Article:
The American Cancer Society’s annual cancer statistics report finds that a 22% drop in cancer mortality over two decades led to the avoidance of more than 1.5 million cancer deaths that would have occurred if peak rates had persisted.

Cancer death rates have declined in every state, with the most progress recorded in the Northeast.  The steady decline in the death rate for the four major cancer sites — lung, breast, prostate, and colon — is the result of fewer Americans smoking, as well as advances in cancer prevention, early detection, and treatment.

“The continuing drops we’re seeing in cancer mortality are reason to celebrate, but not to stop,” said John R. Seffrin, PhD, chief executive officer of the American Cancer Society.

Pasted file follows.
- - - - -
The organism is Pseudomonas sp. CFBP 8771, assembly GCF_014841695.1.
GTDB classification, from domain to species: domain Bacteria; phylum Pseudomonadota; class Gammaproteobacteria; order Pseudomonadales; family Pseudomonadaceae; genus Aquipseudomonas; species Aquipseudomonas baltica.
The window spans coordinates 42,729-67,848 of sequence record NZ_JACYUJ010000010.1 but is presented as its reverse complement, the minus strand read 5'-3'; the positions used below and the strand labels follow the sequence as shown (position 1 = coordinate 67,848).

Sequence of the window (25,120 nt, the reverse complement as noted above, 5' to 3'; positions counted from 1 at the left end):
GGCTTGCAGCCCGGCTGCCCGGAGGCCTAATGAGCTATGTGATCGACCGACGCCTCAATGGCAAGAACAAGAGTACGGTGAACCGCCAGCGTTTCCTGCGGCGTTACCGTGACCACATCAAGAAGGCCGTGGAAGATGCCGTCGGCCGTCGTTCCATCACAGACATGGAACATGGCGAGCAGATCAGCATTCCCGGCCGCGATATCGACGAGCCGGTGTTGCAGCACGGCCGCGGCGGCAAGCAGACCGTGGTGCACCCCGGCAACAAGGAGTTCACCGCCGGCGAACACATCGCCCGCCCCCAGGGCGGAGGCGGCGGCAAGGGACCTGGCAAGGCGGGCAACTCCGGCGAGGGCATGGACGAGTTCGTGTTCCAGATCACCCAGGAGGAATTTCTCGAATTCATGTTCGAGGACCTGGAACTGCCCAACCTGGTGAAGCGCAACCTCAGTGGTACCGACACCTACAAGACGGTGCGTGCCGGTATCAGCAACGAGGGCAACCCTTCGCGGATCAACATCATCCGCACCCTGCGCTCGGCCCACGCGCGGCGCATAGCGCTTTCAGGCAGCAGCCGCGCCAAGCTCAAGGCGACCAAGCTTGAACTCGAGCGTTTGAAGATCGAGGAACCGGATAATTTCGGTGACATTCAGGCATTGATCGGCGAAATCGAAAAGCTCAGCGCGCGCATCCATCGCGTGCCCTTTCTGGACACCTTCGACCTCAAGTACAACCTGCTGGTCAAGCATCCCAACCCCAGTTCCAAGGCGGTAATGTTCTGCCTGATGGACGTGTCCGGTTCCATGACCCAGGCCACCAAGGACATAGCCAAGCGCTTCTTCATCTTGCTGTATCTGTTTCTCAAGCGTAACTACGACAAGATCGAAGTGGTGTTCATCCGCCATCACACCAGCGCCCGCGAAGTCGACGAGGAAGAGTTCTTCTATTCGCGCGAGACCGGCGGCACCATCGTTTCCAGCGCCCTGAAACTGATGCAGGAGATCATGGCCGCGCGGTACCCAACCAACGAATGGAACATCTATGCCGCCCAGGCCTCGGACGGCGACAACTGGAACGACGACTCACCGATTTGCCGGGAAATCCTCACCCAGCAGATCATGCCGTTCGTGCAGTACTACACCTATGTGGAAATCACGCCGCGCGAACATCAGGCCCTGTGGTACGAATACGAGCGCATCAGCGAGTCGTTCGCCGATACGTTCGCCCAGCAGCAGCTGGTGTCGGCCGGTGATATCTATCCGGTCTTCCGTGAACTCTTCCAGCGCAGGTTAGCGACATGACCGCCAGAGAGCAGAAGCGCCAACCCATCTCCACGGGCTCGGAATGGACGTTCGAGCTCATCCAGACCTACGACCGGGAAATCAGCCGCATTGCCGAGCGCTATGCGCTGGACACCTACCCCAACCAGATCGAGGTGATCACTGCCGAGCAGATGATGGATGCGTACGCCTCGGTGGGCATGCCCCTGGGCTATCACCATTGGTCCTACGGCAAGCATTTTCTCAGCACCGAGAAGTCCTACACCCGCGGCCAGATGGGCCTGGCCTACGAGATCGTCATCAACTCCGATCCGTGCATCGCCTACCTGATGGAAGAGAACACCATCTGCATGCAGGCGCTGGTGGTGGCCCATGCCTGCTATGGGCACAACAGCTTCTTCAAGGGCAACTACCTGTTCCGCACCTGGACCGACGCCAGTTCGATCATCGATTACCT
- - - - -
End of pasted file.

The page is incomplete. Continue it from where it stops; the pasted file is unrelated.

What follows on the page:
The overall cancer death rate rose during most of the 20th century, peaking in 1991, largely due to lung cancer deaths among men who smoked.

According to the most recent data, lung cancer death rates declined 36% between 1990 and 2011 among males and 11% between 2002 and 2011 among females due to reduced tobacco use.

Death rates for breast cancer (among women) are down more than one-third (35%) from peak rates, while prostate and colorectal cancer death rates are each down by nearly half (47%).

Story tip from Kathryn

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